There can sometimes be a temptation to overstate claims for variations. The thinking behind this is that your claim will be knocked down a bit by the employer. But provided you can evidence all costs, this shouldn’t be the case.

What about if something is omitted from the original tender?

This is a complex area and one that many contractors struggle with. Ultimately, you are entitled to a ‘fair valuation’ of the cost of the works. It is important to establish whether the change amounts to a variation or a breach of contract. So for example, if a large part of the works is given to another contractor, this may be a breach. But if say, you were swapping plastic skirting for timber this would be a variation and the difference in cost needs calculating accordingly.

Our friends at Claims Class have a popular piece on the problem you can find here.

Why does the construction industry still struggle with change?

Ultimately, a large problem in the construction industry is a rush to get projects to site before final designs. This means that the scope of works constantly needs amending as the project progresses. If we could extend the pre-construction phase, we could bring contractors on earlier to help with the design process and there will be less changes as the projects develop. This approach is even more valuable when you are talking about specialist sub-contractors.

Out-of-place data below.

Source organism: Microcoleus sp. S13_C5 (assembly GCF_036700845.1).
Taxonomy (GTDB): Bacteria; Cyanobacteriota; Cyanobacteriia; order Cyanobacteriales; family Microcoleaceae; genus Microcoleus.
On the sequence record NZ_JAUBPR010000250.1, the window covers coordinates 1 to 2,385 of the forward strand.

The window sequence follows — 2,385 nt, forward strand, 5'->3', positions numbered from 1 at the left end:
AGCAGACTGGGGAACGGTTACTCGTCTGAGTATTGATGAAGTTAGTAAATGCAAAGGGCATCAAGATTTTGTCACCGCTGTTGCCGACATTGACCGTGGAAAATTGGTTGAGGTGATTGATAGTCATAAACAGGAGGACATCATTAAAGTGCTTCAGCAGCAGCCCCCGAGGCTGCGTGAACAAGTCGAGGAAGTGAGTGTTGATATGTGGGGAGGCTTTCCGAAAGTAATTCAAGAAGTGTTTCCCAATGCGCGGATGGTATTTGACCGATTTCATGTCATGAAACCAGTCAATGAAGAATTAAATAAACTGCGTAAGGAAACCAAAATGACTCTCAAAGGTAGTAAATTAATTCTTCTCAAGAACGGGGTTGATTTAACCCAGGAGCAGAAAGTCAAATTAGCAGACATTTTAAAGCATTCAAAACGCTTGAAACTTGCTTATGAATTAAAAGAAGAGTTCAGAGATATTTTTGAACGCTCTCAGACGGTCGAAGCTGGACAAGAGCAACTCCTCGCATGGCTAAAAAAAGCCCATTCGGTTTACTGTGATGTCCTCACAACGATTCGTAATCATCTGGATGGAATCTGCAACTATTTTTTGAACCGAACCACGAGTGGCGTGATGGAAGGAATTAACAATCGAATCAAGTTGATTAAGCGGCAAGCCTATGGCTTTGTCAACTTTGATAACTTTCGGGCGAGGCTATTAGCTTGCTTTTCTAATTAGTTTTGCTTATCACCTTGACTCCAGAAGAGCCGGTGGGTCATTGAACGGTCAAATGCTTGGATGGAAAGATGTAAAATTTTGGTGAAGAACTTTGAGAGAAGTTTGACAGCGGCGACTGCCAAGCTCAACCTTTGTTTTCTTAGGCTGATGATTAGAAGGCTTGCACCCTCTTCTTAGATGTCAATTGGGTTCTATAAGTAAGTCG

Another consideration which could impact positively, would be a move away from a tender process that values lowest price above everything else. Tenders will never accurately price a project this way, and it is well known that often the only way for a project to be profitable is through claims for variations. By pricing projects realistically and accurately we could reduce the need for change.

Variation provisions are important, and without them you would have no flexibility as a project progresses. Whilst clients should be able to change their minds, and project adapt, we should avoid abusing variation provisions to allow design completion.

Thanks to PayApps for organising and to all the participants and other speakers for engaging with the event. Do get in touch if you need any more information on the subject.